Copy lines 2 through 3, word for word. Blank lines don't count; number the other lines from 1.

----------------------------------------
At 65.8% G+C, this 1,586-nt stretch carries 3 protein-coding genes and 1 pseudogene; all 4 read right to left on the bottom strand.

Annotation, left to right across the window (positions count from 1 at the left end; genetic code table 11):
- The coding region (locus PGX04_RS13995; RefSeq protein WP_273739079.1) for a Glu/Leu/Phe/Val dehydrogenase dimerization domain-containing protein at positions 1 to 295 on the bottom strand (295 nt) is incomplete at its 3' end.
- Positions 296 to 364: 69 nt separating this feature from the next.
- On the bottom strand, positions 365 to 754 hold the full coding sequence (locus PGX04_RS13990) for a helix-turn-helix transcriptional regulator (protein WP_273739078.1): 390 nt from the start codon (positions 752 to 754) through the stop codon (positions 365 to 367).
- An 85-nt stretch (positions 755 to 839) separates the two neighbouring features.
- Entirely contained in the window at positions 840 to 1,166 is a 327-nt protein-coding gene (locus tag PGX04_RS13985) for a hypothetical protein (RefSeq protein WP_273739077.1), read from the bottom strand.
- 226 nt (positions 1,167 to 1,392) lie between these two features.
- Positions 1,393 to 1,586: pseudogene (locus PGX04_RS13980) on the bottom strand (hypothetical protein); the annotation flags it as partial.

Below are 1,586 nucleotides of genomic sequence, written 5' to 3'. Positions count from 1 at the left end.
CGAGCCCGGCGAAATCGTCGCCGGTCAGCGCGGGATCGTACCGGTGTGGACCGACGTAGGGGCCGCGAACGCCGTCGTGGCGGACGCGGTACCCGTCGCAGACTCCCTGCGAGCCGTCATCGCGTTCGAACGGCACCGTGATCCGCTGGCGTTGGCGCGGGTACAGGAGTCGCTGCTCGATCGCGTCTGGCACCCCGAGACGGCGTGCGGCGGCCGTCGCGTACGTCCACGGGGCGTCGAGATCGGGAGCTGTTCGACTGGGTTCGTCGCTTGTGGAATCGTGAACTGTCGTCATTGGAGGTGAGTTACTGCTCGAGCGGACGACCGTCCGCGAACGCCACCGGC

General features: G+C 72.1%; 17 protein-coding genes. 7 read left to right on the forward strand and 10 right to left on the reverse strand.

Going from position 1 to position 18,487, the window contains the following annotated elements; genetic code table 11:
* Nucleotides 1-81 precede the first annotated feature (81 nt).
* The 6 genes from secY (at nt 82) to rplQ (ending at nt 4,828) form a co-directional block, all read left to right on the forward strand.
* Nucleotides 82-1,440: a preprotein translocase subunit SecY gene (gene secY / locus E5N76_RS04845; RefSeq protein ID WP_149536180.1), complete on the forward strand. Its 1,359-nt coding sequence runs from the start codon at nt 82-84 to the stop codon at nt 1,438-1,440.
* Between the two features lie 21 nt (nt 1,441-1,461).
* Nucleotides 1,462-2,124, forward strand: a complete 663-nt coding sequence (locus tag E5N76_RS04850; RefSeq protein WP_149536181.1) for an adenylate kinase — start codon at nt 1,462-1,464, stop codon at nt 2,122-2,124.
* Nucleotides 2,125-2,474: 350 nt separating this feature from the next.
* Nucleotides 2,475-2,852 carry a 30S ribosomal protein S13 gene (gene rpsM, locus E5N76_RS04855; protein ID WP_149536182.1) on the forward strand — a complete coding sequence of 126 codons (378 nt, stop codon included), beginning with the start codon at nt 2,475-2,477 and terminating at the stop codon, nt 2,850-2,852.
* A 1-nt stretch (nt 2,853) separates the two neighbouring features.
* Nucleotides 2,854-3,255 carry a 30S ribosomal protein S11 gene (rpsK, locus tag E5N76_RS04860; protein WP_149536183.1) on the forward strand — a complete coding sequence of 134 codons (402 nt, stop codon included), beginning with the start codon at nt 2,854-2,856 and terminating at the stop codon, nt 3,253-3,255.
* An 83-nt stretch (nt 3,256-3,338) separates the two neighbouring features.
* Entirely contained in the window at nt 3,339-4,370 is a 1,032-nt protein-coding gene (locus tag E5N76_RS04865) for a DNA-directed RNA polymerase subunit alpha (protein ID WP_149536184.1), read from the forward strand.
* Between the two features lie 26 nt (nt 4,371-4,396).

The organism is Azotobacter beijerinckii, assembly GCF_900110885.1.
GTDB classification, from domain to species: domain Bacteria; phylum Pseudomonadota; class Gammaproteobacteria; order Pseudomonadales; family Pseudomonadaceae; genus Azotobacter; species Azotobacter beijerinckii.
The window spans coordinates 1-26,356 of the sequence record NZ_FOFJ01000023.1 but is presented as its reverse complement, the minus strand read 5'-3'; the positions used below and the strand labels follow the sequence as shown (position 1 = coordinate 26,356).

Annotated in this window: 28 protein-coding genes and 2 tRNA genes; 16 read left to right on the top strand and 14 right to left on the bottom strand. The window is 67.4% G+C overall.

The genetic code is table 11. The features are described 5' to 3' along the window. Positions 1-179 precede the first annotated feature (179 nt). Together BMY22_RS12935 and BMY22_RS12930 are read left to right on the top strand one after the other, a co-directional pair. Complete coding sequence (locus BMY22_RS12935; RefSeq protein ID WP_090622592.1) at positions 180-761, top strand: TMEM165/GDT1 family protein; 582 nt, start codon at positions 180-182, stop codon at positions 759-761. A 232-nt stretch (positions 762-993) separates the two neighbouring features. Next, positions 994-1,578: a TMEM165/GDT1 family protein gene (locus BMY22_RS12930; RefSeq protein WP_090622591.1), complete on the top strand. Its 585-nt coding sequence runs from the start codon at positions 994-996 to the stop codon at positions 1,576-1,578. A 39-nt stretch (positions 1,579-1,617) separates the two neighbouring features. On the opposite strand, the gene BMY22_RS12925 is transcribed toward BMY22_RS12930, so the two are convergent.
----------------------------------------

Annotation, left to right across the window (positions count from 1 at the left end; genetic code table 11):
- The coding region (locus PGX04_RS13995; RefSeq protein WP_273739079.1) for a Glu/Leu/Phe/Val dehydrogenase dimerization domain-containing protein at positions 1 to 295 on the bottom strand (295 nt) is incomplete at its 3' end.